One of the big surprises from my food robot tour of San Francisco last year was just how delicious the bread from the Le Bread Xpress’ eponymous vending machine was. For $4 and a 90 second wait, you got a light and buttery baguette warmed to perfection.
So I’m excited to (eventually) venture back down to the Bay Area to try out the company’s brand new Bake Xpress machine, which doles out between 15 and 18 different items, including croissants, turkey and brie sandwiches and pizzas.
The original Le Bread Xpress machine launched roughly three years ago, and while there were only three locations in the U.S., there were more than 120 in Europe. Baguettes, understandably, are more popular in France than they are here.
While the bread was indeed delicious, the problem with the original Le Bread Xpress was proximity. The one I visited was in the Stonestown Galleria, which, if you’re not familiar with San Francisco, is way out of the way. Far outside the city core, it’s not really imaginable that someone would travel to use it, and even then, that warm loaf of bread would be cold by the time you got home.
Benoit Herve, CEO and Founder of Le Bread Xpress, told me by phone this week that the new machine is meant to offer a more complete meal solution. “We have the ability to provide a food menu from breakfast to dinner,” he said. Croissants in the morning, turkey sandwiches at lunch and pizza for dinner.
The Bake Xpress can hold and refrigerate up to 80 items. Each item is in a box with a special barcode that the machine scans to know exactly where each croissant, sandwich and pizza is located. The food is all parbaked, so when a customer places an order for a hot item, the machine grabs the box and heats the item using a combination of microwave, infrared and convection heating, depending on the item. Food takes anywhere from 60 seconds to three minutes to heat up.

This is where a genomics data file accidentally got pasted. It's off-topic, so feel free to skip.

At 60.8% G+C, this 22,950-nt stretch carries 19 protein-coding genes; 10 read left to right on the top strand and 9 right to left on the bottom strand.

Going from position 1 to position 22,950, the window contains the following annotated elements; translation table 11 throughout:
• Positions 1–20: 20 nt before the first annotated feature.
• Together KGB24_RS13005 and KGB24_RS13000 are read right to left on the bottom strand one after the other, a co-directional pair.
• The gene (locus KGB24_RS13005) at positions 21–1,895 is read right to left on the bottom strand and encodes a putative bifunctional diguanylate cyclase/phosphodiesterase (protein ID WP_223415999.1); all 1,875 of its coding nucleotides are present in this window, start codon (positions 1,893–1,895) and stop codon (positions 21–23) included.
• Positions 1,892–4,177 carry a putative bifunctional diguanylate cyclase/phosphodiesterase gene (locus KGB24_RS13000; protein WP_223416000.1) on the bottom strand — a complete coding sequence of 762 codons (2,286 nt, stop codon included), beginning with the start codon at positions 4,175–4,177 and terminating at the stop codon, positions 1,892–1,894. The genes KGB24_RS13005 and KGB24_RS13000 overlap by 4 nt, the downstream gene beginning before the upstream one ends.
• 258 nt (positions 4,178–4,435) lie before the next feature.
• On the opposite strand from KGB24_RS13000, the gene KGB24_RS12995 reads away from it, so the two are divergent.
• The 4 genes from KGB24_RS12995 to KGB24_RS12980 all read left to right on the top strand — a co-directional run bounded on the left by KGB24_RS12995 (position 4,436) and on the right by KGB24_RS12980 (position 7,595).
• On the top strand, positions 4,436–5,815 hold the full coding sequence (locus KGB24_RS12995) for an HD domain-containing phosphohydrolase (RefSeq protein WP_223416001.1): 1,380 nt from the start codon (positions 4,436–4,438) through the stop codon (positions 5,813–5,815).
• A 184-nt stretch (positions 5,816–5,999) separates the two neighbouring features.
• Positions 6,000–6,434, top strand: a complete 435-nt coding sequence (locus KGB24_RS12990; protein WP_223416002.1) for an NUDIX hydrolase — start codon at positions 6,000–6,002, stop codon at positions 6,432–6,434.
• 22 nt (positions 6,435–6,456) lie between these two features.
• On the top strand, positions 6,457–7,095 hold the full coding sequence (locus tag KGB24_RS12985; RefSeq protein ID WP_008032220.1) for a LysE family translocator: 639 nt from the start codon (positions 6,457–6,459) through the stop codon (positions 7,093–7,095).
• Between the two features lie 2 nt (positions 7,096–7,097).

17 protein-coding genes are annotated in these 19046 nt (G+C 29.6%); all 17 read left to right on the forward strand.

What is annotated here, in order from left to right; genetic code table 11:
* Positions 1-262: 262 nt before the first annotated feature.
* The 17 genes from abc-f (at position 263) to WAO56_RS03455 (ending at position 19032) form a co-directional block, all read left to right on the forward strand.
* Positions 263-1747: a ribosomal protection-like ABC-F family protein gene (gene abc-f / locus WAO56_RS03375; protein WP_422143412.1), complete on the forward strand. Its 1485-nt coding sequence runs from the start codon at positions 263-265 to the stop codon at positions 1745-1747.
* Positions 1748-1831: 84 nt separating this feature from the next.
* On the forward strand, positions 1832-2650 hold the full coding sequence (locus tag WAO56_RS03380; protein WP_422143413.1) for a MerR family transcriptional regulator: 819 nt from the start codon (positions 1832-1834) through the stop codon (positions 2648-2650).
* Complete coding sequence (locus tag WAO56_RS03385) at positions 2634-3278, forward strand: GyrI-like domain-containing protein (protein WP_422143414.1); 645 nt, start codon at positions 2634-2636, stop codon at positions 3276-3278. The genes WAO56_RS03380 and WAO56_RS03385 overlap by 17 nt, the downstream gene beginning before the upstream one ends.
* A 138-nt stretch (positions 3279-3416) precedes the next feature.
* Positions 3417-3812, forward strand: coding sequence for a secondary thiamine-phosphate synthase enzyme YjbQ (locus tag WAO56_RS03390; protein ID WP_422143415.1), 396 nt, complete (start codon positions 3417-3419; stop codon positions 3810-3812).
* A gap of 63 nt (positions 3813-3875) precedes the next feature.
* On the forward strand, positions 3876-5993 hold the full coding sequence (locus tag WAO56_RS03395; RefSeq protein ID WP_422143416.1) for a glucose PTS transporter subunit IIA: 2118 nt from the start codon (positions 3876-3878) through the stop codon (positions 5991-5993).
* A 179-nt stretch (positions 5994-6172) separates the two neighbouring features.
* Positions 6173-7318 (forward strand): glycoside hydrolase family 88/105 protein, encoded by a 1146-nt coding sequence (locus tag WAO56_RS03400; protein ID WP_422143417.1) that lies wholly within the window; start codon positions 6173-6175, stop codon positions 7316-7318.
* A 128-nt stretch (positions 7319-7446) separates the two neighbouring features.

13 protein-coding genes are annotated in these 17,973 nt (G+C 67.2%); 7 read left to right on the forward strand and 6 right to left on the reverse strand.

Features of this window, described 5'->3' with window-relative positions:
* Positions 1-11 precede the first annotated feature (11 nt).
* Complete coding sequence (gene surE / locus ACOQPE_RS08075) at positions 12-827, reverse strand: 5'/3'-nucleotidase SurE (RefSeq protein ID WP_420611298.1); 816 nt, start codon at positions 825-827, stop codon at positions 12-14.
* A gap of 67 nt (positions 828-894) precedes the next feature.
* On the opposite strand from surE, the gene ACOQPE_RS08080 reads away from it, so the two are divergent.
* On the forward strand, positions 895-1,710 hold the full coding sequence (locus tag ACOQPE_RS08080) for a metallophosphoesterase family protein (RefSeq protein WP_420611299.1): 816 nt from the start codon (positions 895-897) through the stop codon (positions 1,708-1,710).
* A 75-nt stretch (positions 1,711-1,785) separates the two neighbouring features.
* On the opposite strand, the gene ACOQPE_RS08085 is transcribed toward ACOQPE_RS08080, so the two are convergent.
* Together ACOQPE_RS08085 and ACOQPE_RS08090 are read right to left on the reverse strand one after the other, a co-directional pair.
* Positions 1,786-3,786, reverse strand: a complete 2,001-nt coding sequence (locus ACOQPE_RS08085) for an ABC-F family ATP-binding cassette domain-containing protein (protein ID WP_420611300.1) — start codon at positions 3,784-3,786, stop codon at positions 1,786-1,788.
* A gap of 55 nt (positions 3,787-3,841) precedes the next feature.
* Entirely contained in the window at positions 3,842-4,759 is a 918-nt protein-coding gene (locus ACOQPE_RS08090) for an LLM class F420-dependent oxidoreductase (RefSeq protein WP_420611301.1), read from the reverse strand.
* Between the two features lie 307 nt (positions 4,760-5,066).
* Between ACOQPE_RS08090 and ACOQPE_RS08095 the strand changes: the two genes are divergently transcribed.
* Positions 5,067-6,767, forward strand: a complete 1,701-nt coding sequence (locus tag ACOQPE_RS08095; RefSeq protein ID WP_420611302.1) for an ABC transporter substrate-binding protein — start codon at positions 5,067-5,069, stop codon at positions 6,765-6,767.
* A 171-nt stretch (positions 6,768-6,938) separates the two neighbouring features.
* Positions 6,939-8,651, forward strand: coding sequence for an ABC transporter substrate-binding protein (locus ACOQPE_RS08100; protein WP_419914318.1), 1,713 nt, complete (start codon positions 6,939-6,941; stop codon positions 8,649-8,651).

Right now there are eight Bake Xpresses operating. Of those, however, only one at the University of California at Berkeley is available to the public. A second one is coming online next month, either replacing the old machine at Stonestown or going into a unnamed hospital facility, according to Herve.
Bake Xpress has partnered with an undisclosed food service provider to help with the placement and operation of its machines. Le Bread Xpress gets its revenue by renting out the machines and taking a cut of sales.
Bake Xpress is emblematic of the golden age of vending machines that we are entering. Companies like Le Bread Xpress, Chowbotics, and Yo-Kai Express are all looking to level up automated food service by offering high quality fare at a reasonable price that’s available 24 hours a day. All of these companies are targeting college campuses, hospitals, airports and other high-traffic areas where people want something more than chips and soda at odd hours of the night.
What’s more, because these machines have a relatively small footprint, it’s less of a zero sum game. There’s no reason you can’t have Chowbotic’s Sally next to a Bake Xpress if you want a sandwich and a salad.
In fact, I wouldn’t be surprised to see co-location/marketing deals between complementary vending robots pop up as they all gain more traction. Something to look for on my next food robot tour of San Francisco.